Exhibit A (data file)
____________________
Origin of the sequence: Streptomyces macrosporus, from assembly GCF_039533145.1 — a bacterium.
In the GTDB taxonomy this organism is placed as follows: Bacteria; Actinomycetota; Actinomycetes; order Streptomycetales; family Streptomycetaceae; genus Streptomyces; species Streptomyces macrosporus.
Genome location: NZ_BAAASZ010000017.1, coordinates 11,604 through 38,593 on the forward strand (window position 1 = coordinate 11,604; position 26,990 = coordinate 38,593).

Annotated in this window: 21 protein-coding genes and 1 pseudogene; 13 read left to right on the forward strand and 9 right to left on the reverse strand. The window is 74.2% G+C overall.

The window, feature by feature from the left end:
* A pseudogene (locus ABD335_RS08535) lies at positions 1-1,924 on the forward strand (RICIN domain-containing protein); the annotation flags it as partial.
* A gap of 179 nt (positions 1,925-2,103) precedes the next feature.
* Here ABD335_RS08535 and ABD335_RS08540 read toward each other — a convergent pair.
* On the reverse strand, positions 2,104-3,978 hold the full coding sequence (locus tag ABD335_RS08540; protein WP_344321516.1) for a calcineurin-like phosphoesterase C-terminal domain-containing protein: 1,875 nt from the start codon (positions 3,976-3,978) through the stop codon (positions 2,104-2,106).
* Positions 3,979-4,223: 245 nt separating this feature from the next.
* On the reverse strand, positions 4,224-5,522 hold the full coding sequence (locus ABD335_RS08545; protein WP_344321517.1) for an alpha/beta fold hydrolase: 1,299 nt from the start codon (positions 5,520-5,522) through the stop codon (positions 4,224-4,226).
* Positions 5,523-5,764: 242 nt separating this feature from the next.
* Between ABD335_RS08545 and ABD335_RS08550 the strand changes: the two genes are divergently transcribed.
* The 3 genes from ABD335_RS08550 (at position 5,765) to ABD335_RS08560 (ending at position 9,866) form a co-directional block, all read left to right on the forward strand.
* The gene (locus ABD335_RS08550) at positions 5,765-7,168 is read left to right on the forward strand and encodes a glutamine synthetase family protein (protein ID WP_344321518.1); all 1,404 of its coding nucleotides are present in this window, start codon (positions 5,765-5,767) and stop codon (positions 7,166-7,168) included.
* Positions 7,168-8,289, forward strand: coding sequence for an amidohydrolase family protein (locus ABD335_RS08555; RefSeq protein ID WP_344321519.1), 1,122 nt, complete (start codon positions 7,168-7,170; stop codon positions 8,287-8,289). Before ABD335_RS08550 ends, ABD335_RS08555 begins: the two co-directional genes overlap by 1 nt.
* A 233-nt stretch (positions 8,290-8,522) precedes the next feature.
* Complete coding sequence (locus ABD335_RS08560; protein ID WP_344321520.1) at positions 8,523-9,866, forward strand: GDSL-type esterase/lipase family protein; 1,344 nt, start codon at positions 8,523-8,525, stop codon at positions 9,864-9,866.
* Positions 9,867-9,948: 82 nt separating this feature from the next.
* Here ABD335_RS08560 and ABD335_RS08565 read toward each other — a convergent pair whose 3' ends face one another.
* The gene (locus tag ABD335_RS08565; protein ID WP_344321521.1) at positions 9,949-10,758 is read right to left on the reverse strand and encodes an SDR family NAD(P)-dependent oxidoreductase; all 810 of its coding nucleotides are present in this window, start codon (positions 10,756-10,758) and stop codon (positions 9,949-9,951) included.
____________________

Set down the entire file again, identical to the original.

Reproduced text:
Origin of the sequence: Streptomyces macrosporus, from assembly GCF_039533145.1 — a bacterium.
In the GTDB taxonomy this organism is placed as follows: Bacteria; Actinomycetota; Actinomycetes; order Streptomycetales; family Streptomycetaceae; genus Streptomyces; species Streptomyces macrosporus.
Genome location: NZ_BAAASZ010000017.1, coordinates 11,604 through 38,593 on the forward strand (window position 1 = coordinate 11,604; position 26,990 = coordinate 38,593).

Annotated in this window: 21 protein-coding genes and 1 pseudogene; 13 read left to right on the forward strand and 9 right to left on the reverse strand. The window is 74.2% G+C overall.

The window, feature by feature from the left end:
* A pseudogene (locus ABD335_RS08535) lies at positions 1-1,924 on the forward strand (RICIN domain-containing protein); the annotation flags it as partial.
* A gap of 179 nt (positions 1,925-2,103) precedes the next feature.
* Here ABD335_RS08535 and ABD335_RS08540 read toward each other — a convergent pair.
* On the reverse strand, positions 2,104-3,978 hold the full coding sequence (locus tag ABD335_RS08540; protein WP_344321516.1) for a calcineurin-like phosphoesterase C-terminal domain-containing protein: 1,875 nt from the start codon (positions 3,976-3,978) through the stop codon (positions 2,104-2,106).
* Positions 3,979-4,223: 245 nt separating this feature from the next.
* On the reverse strand, positions 4,224-5,522 hold the full coding sequence (locus ABD335_RS08545; protein WP_344321517.1) for an alpha/beta fold hydrolase: 1,299 nt from the start codon (positions 5,520-5,522) through the stop codon (positions 4,224-4,226).
* Positions 5,523-5,764: 242 nt separating this feature from the next.
* Between ABD335_RS08545 and ABD335_RS08550 the strand changes: the two genes are divergently transcribed.
* The 3 genes from ABD335_RS08550 (at position 5,765) to ABD335_RS08560 (ending at position 9,866) form a co-directional block, all read left to right on the forward strand.
* The gene (locus ABD335_RS08550) at positions 5,765-7,168 is read left to right on the forward strand and encodes a glutamine synthetase family protein (protein ID WP_344321518.1); all 1,404 of its coding nucleotides are present in this window, start codon (positions 5,765-5,767) and stop codon (positions 7,166-7,168) included.
* Positions 7,168-8,289, forward strand: coding sequence for an amidohydrolase family protein (locus ABD335_RS08555; RefSeq protein ID WP_344321519.1), 1,122 nt, complete (start codon positions 7,168-7,170; stop codon positions 8,287-8,289). Before ABD335_RS08550 ends, ABD335_RS08555 begins: the two co-directional genes overlap by 1 nt.
* A 233-nt stretch (positions 8,290-8,522) precedes the next feature.
* Complete coding sequence (locus ABD335_RS08560; protein ID WP_344321520.1) at positions 8,523-9,866, forward strand: GDSL-type esterase/lipase family protein; 1,344 nt, start codon at positions 8,523-8,525, stop codon at positions 9,864-9,866.
* Positions 9,867-9,948: 82 nt separating this feature from the next.
* Here ABD335_RS08560 and ABD335_RS08565 read toward each other — a convergent pair whose 3' ends face one another.
* The gene (locus tag ABD335_RS08565; protein ID WP_344321521.1) at positions 9,949-10,758 is read right to left on the reverse strand and encodes an SDR family NAD(P)-dependent oxidoreductase; all 810 of its coding nucleotides are present in this window, start codon (positions 10,756-10,758) and stop codon (positions 9,949-9,951) included.